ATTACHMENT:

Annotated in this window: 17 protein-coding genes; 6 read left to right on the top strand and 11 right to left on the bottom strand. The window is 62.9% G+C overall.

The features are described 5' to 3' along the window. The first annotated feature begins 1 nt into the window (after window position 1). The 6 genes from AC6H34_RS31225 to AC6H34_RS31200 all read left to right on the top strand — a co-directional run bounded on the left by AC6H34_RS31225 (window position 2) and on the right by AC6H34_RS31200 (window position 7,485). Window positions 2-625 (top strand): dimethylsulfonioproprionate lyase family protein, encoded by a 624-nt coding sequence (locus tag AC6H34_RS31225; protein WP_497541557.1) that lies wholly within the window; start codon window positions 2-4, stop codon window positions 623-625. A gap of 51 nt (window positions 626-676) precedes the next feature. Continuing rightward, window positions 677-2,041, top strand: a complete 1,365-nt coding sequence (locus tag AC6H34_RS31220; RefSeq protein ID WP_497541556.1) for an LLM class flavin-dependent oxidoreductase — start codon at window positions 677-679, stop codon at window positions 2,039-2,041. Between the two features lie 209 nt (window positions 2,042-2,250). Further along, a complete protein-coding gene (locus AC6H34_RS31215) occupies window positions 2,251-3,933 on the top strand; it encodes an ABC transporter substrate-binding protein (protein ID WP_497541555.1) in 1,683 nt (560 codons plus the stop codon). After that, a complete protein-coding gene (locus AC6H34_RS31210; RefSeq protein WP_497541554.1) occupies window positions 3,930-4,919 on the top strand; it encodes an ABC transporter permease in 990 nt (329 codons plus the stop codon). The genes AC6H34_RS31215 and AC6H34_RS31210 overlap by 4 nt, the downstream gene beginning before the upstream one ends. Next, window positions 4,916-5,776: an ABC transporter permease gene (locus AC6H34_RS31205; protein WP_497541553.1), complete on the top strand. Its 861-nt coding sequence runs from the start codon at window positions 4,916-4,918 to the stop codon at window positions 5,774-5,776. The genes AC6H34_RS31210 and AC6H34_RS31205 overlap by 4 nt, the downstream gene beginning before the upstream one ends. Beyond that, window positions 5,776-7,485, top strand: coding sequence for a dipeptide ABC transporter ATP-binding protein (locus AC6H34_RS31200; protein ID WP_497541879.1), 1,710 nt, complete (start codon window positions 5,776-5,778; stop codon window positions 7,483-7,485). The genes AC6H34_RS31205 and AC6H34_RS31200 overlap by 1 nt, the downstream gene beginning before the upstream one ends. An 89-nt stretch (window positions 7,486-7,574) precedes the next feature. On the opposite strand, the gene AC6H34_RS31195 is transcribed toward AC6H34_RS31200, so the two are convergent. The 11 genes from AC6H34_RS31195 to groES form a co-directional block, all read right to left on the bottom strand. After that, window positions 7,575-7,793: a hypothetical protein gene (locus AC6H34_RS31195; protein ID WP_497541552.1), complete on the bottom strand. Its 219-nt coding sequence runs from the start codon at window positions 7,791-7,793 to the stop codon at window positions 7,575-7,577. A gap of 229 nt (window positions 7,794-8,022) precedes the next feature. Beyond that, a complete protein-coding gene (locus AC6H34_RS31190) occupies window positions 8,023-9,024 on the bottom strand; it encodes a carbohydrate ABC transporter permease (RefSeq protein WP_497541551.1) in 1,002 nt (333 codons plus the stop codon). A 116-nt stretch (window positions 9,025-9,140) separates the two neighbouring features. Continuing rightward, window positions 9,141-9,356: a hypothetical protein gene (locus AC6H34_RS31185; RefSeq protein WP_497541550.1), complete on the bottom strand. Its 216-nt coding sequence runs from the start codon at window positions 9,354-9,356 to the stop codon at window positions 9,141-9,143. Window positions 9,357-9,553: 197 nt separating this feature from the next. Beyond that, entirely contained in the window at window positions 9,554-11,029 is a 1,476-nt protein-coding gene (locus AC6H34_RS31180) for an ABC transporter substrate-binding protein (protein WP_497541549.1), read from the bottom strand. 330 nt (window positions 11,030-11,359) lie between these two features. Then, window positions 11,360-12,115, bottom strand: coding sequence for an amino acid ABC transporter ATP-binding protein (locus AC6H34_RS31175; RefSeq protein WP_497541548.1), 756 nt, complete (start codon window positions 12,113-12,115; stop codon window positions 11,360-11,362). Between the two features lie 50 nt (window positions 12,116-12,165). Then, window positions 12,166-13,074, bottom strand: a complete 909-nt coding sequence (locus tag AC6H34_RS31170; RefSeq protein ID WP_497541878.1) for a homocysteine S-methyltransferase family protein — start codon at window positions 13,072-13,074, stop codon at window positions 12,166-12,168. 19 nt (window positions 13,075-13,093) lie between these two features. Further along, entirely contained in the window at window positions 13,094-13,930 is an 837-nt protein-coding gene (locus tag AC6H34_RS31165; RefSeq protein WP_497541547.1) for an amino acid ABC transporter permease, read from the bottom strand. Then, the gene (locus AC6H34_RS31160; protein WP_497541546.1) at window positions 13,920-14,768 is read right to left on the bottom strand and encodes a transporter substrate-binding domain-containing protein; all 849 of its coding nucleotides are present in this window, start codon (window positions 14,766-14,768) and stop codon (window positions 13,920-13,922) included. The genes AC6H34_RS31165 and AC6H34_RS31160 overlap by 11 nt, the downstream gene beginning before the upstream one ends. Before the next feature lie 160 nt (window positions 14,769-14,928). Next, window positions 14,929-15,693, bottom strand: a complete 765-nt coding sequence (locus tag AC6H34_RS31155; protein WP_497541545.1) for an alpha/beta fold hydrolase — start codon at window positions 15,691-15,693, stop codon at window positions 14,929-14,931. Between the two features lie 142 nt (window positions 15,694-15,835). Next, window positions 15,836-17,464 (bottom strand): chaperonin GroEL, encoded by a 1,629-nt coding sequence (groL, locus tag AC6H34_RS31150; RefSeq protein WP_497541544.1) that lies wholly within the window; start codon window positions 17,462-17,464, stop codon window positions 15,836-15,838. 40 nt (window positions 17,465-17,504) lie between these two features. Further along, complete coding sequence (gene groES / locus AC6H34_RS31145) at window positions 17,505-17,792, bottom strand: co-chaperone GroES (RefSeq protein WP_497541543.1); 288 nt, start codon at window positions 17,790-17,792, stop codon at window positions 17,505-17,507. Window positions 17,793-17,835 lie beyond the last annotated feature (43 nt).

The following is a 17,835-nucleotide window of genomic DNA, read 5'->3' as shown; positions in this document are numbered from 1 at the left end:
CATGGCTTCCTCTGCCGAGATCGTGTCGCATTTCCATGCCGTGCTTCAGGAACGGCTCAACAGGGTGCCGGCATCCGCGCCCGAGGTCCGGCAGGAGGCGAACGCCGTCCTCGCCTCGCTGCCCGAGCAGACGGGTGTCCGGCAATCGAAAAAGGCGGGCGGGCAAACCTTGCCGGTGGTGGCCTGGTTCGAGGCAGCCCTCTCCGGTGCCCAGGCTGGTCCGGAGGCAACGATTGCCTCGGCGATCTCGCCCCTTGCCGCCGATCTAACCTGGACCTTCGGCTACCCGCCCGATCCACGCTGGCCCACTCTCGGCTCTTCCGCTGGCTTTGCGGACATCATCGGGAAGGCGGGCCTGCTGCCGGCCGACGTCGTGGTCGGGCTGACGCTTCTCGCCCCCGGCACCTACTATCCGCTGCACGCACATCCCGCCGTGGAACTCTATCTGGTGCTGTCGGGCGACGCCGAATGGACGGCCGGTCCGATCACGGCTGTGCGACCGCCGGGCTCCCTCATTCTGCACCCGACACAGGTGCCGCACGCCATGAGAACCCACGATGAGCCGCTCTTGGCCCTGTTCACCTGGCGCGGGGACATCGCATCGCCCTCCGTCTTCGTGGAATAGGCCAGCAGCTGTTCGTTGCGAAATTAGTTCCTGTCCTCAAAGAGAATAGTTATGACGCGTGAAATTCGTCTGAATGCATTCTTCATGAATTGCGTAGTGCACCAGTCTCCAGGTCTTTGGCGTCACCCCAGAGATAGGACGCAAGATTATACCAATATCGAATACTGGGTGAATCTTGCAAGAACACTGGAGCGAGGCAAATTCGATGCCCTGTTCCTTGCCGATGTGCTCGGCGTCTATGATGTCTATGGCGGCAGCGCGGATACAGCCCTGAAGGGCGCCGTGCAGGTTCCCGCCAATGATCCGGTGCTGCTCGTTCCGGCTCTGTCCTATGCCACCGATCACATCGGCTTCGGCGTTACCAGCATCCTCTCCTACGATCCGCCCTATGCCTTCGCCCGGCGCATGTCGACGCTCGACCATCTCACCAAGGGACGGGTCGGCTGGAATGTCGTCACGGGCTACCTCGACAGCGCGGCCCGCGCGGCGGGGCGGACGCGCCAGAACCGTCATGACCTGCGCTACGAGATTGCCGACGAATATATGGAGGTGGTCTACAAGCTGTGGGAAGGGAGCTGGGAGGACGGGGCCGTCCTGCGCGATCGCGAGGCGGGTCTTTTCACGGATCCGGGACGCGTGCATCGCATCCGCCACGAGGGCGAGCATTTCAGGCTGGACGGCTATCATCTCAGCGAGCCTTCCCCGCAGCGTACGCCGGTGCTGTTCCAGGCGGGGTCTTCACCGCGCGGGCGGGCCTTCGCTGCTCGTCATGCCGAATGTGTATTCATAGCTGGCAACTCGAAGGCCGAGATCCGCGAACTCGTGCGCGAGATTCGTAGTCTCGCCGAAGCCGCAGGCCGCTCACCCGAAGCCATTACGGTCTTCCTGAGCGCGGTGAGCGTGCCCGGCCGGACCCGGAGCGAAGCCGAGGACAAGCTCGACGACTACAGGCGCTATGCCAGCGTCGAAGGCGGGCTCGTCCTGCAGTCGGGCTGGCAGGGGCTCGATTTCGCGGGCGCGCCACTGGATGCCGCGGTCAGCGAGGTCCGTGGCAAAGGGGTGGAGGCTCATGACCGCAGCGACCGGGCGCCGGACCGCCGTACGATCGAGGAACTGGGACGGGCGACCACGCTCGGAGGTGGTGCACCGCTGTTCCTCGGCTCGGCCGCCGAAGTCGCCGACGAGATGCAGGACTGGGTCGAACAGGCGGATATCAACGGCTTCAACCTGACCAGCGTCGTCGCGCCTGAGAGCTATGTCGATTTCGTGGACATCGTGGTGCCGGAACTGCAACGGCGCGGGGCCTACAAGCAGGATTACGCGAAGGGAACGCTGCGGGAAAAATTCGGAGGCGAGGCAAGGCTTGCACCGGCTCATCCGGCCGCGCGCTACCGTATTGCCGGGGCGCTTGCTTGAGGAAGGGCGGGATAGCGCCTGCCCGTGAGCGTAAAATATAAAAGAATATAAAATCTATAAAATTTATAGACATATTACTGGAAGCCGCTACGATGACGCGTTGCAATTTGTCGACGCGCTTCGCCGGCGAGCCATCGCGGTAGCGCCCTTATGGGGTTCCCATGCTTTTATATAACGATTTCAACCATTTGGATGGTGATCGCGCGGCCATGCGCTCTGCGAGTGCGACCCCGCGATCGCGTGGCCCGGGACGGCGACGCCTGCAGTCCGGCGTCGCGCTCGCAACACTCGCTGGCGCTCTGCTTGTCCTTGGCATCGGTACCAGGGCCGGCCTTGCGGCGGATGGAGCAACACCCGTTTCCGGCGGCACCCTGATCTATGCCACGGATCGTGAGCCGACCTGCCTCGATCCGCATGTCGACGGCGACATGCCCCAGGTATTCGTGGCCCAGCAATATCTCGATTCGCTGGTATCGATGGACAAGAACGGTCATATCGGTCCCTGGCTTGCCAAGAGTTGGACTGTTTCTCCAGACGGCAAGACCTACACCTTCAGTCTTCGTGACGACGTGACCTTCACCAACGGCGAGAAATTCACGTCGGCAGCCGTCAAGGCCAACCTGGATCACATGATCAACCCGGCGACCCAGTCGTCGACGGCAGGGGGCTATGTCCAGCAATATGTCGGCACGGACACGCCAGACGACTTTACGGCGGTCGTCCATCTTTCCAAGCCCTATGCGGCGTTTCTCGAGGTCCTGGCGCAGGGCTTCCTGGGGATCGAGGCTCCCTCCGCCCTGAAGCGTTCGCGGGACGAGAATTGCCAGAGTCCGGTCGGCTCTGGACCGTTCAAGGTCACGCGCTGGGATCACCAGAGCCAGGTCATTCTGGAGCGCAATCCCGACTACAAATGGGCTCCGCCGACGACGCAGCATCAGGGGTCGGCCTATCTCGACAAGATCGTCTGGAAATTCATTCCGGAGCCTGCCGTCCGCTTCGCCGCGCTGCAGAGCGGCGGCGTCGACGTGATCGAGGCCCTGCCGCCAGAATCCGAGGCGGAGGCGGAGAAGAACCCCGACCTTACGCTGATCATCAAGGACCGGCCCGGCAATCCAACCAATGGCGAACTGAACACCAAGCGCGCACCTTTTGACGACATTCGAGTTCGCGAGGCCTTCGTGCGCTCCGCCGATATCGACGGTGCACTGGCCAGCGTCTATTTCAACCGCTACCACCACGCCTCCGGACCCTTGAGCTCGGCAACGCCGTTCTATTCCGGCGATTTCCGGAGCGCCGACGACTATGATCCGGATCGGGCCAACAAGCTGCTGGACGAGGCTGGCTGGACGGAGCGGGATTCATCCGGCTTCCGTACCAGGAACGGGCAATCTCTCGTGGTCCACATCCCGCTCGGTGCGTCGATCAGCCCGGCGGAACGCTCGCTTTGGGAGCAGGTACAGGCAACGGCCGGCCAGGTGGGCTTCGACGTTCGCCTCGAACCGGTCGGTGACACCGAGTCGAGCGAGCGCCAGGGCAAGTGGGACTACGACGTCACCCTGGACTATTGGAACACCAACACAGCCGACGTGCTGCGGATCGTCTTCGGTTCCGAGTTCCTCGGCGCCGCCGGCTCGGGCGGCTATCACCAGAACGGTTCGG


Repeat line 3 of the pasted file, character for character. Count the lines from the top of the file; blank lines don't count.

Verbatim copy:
The following is a 17,835-nucleotide window of genomic DNA, read 5'->3' as shown; positions in this document are numbered from 1 at the left end: